Nora Sakari Business Background

In 2002 the Malaysian government gave Telekom Malaysia Bhd (TMB), the national telecom company, the authority to develop the country’s telecom infrastructure. TMB did not have the technology and expertise to take on this project and therefore called for tenders to assist on a five-year project worth RM2 billion (6,305,000.00 $USD), installing digital switching exchanges in various parts of Malaysia [i] (Lander n.d.).

The objectives of the project were developed in line with the Malaysian government’s Vision 2020:

Invest in the digitalisation of its network in order to offer services based on the ISDN (integrated services digitalised network) standard;

Invest in international fibre optic cable networks to meet the needs of increased telecom traffic between Malaysia and the rest of the world; and

Facilitate the installation of more cellular telephone networks in light of the increased demand for the use of mobile phones among the business community in Malaysia.

NoraB Sdn Bdh in and Malaysian household name, one of the leading companies in the telecom industry was established in 1975 with a paid-up capital of RM2 million. Nora Holdings consisted of 30 subsidiaries, including 2 public-listed companies: Multiphone Bhd and Nora Telecommunications Bhd [ii] (Bartlett, Beamish & Ghoshal 2008).

Since Nora’s establishment they have gained experience in cable-laying projects; manufacturing telephone handsets; installing, operating, and maintaining payphones in the cities of Malayasia. They also have experience in distributing Apple computers; distributing radio-related equipment; supplying equipment to the broadcasting, civil aviation, postal and power authorities in Malaysia and; manufacturing automotive parts [1] (Weblog 2008).


Sakari Oy was established in 1865 in Finland and began as a pulp and paper mill production company. In the 1960s they expanded into the rubber and cable industry [iii] (Bartlett, Beamish & Ghoshal 2008).

In 1975 they entered into the computers, consumer electronics, and cellular phones industries through a series of acquisitions, mergers and alliances.

In 1979, a joint venture between Sakari and Vantala, was develop to increase and manufacture mobile telephones and gained a large percentage of the world. These markets are European including the United Kingdom, Malaysian, and Thailand for the production of mobile phones and mobile phone handsets.

In 2001, Sakari was Finland’s largest publicly-traded industrial company and derived the majority of its total sales from exports and over-sea operations.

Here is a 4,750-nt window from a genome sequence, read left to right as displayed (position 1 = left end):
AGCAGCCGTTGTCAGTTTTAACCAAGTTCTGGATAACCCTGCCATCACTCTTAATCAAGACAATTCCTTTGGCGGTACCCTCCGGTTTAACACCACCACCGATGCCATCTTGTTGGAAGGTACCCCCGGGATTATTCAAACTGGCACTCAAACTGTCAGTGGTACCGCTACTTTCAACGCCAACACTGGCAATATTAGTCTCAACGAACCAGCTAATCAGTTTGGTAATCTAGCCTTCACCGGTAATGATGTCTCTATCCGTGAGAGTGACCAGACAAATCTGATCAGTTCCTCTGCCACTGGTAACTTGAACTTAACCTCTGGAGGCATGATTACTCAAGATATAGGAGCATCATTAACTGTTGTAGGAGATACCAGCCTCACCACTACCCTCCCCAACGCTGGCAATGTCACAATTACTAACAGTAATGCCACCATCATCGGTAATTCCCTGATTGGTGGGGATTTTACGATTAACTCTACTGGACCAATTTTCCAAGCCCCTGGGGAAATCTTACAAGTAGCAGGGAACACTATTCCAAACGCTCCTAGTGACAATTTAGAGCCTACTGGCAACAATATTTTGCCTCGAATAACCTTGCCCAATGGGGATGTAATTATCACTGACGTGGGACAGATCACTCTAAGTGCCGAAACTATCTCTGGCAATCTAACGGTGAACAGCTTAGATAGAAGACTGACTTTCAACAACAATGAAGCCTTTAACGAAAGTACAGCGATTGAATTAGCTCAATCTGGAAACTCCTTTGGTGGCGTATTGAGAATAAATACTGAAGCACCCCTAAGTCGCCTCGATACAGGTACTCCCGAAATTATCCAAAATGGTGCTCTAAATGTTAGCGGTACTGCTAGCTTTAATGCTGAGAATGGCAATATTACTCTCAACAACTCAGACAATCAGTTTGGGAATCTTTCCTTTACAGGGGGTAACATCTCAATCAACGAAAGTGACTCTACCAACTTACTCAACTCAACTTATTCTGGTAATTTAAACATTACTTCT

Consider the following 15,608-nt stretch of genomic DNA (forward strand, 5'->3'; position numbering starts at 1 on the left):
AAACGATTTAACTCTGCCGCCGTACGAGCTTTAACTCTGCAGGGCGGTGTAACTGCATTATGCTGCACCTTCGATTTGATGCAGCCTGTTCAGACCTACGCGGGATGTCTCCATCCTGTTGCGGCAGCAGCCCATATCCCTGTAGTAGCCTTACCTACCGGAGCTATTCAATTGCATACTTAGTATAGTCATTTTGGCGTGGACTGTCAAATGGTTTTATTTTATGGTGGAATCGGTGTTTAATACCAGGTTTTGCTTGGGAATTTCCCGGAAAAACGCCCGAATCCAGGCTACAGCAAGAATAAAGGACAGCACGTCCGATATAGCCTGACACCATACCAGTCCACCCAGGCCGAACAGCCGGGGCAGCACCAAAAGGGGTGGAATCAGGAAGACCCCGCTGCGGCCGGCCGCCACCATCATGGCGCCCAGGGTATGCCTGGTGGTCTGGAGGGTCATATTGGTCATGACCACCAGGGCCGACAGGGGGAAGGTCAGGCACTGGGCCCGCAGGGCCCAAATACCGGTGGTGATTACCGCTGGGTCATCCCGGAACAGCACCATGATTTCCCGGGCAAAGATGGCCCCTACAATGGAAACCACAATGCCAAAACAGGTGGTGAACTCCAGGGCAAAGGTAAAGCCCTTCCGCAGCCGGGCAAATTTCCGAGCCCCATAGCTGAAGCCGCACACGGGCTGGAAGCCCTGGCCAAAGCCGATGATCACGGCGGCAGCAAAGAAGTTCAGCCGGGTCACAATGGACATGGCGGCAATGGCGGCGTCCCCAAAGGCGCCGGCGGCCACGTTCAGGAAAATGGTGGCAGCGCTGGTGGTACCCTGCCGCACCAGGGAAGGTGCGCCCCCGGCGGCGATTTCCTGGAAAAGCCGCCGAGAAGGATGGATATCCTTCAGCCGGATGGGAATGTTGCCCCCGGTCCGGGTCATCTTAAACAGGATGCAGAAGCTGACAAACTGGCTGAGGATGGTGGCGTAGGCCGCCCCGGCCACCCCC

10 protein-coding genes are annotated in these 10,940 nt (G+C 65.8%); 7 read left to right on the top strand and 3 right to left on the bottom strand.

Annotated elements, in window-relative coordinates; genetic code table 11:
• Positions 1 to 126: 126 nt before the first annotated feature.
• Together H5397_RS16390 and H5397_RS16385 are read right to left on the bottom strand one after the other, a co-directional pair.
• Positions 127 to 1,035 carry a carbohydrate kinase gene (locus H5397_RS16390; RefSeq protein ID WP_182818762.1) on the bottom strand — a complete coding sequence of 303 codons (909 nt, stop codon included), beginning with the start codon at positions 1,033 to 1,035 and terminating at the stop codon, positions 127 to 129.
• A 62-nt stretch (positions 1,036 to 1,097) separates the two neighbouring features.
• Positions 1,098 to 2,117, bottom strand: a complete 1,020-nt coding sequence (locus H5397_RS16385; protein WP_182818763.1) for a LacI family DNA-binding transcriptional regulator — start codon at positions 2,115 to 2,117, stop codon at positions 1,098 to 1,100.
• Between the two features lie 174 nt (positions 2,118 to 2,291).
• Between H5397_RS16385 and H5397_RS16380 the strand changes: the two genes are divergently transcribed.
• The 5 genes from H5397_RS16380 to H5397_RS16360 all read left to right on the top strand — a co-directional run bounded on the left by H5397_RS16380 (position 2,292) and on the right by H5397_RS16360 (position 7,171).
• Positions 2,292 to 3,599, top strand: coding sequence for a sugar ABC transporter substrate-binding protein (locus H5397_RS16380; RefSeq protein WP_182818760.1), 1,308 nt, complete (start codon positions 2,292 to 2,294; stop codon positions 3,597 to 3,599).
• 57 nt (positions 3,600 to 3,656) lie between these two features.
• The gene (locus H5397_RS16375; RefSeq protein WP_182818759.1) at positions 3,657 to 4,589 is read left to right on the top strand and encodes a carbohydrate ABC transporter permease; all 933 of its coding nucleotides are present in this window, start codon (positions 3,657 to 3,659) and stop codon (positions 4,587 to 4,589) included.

In January 2003, Nora Holdings SDN Bhd submitted its proposition for TMB’s RM2 billion contract to supply switching exchanges supporting four million telephone lines.

Nora felt that was eager to secure this proposition because of the financial gain, but most importantly it was due to the added benefit of obtaining the knowledge in switching technology from its partnership with a telecom Multi-National Cooperation (MNC).

There were many reasons Nora and Sakari were interested in each other; to become joint ventures. Nora chose Sakari because they were internationally recognized company, they had special technical knowledge and expertise (SK33); and Sakari was the leading telecom company in Europe that has had experience with using high technology to enable a small country to have a fast growing economy. Nora was looking to doing the same in Malaysia (Weblog 2008).

Sakari also had many reasons to choose Nora Holding because they could gain access to knowledge and new technology, Nora’s capability to penetrate South-East Asia markets, Nora was looking to expanding their R&D, Nora had lots of experience working long term with the Japanese companies and culturally different negotiations. Also Nora already has experience with supplying and distributing; furthermore they were awarded a license from the UK to sell their products in South East Asia as well as 8 other markets (Bartlett, Beamish & Ghoshal 2008).

Nora and Sakari Oy met 20 times for the period of a year. The key points of negotiation were: equity ownership, technology transfer, royalty payments, expatriates’ salaries and perks and arbitration

The reasons why the negotiations did not materialize into a joint venture:

1. Difference in cultures;

2. Difference in management styles; and

3. Inability of both parties to compromise on key issues

Question 1) Why have the negotiations failed to result in an agreement? Is the formation of the JV the best option for both companies to achieve their respective objectives? (Hint: Consider the motivation of each company)

To ensure that Nora fulfils the terms within the TMB contract, a joint venture with Sakari must first be successfully negotiated. The negotiation process has yet come to an agreement due to the disagreement over numerous issues concerning the development of the joint venture. The overall reasons for the unsuccessful result of the negotiation process are that they both have different objectives, conflicting goals, and motivations and cross cultural miscommunication issues. The disagreements of objectives are based in the areas of equity ownership, technology transfer, royalty payments, and expatriate issues. The conflicting goals of both companies were focused on the future developments of both the companies.

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However, there are several benefits mentioned in the case that initially motivated the two companies to form a joint venture. In Sakari’s perspective, the motivations came in the form of entering a new market in Southeast Asia, while to Nora they were more motivated by Sakari’s telecom technology and the opportunity of using this technology in the future.

With the context set, the reasons why the negotiations did not materialize into a joint venture involved the following reasons: